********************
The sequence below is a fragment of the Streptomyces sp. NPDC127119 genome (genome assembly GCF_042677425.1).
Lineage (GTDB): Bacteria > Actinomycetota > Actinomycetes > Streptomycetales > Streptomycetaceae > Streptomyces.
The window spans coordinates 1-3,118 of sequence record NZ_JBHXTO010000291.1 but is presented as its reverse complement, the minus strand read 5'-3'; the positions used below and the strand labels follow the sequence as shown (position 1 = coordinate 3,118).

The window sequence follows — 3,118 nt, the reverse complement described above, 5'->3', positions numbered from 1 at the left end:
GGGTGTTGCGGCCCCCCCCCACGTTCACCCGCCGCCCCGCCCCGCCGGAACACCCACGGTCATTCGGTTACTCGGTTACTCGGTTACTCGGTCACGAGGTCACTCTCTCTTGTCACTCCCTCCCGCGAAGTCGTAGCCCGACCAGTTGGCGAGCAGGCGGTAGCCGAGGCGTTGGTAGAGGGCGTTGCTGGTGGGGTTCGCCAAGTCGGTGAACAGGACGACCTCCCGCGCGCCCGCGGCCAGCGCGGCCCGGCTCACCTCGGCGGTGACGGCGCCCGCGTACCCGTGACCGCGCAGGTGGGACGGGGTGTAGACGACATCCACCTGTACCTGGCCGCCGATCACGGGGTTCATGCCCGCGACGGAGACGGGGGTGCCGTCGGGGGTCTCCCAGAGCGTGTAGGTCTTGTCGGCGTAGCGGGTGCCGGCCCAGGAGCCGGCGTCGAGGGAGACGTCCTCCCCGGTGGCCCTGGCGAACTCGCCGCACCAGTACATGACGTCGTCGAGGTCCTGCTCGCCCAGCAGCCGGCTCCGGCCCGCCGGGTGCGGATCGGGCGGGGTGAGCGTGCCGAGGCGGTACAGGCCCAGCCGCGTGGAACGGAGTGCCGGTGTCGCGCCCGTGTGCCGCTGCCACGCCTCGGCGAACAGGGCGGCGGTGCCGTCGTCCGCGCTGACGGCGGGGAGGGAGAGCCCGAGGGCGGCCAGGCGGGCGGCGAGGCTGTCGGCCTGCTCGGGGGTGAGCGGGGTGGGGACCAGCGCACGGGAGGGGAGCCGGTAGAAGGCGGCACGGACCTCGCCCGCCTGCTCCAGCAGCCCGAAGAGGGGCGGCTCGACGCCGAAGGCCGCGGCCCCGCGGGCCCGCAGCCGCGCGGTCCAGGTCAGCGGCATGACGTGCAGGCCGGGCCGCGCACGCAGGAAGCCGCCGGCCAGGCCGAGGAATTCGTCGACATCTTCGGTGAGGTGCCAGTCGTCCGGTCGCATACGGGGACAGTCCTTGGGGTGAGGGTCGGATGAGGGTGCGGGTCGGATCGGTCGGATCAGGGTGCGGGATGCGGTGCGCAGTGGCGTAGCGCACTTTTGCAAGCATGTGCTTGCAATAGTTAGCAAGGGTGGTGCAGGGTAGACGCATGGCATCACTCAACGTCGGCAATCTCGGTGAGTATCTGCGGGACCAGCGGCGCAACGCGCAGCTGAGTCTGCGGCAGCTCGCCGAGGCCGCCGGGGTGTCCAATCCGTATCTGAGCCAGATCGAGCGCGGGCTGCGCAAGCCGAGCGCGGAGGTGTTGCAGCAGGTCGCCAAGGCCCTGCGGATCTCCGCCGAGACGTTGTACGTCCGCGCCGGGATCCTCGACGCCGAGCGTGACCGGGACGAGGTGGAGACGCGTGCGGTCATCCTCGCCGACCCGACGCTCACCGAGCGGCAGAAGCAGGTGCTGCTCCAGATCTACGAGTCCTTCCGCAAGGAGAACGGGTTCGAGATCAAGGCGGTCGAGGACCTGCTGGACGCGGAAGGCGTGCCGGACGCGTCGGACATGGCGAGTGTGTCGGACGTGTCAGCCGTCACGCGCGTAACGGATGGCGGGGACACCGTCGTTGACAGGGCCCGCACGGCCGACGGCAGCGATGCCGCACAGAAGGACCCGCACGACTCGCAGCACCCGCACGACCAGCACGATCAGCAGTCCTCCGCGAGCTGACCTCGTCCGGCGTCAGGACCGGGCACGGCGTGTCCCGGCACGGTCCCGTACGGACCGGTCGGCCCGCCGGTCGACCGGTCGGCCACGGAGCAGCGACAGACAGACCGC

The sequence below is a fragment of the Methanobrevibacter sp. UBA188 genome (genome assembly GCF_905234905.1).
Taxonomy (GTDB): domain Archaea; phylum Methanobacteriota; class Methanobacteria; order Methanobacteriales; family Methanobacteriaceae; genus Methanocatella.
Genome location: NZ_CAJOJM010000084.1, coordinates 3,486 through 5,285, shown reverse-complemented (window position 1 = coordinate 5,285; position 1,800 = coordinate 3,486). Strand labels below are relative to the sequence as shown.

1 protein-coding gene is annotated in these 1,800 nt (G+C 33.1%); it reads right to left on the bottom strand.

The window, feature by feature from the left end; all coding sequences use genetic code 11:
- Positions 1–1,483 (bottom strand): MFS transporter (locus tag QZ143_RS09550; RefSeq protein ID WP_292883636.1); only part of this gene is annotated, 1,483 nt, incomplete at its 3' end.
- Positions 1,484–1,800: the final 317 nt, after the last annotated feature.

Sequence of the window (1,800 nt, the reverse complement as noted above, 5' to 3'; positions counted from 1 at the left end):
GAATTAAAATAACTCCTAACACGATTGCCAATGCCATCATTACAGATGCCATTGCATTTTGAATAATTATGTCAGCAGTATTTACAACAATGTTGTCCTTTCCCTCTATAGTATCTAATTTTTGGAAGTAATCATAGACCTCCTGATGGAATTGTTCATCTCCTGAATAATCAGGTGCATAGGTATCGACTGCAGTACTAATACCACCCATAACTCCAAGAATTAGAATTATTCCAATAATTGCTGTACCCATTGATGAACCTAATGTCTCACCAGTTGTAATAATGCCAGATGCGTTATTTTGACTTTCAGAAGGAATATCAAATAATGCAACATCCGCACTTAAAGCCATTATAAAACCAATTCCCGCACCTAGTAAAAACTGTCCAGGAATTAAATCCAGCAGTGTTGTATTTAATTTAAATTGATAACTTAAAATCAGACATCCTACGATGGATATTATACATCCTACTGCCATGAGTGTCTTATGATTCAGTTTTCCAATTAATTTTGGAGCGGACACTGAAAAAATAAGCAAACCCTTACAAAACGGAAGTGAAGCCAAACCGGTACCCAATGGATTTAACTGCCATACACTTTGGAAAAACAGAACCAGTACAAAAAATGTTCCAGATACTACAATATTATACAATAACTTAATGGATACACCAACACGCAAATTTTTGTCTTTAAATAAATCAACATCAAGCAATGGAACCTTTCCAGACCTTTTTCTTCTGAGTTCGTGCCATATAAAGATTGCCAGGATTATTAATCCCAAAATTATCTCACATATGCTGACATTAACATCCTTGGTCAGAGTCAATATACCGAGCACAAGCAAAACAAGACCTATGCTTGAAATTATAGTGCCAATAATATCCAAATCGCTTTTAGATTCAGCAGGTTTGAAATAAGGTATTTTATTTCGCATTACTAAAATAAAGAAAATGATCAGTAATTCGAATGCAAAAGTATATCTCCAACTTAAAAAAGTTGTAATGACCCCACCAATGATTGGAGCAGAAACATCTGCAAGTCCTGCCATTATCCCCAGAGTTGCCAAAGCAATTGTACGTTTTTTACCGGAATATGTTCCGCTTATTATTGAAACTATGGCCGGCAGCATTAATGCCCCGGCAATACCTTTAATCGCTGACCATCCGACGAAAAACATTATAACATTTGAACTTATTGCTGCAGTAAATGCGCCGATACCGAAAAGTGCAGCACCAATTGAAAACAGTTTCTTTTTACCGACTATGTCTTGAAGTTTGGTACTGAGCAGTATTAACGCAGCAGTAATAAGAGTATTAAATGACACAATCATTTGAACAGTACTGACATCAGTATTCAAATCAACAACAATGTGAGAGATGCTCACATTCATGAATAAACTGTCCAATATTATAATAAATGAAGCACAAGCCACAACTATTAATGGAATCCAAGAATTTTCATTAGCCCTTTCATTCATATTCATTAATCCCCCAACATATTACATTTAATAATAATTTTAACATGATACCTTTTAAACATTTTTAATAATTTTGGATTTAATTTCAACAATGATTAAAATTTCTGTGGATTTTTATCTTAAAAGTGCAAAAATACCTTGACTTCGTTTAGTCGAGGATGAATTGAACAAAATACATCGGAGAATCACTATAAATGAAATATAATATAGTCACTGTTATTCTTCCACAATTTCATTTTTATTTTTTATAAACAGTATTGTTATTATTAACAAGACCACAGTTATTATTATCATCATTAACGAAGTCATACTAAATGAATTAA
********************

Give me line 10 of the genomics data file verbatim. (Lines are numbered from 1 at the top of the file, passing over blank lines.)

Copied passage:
The window, feature by feature from the left end; all coding sequences use genetic code 11: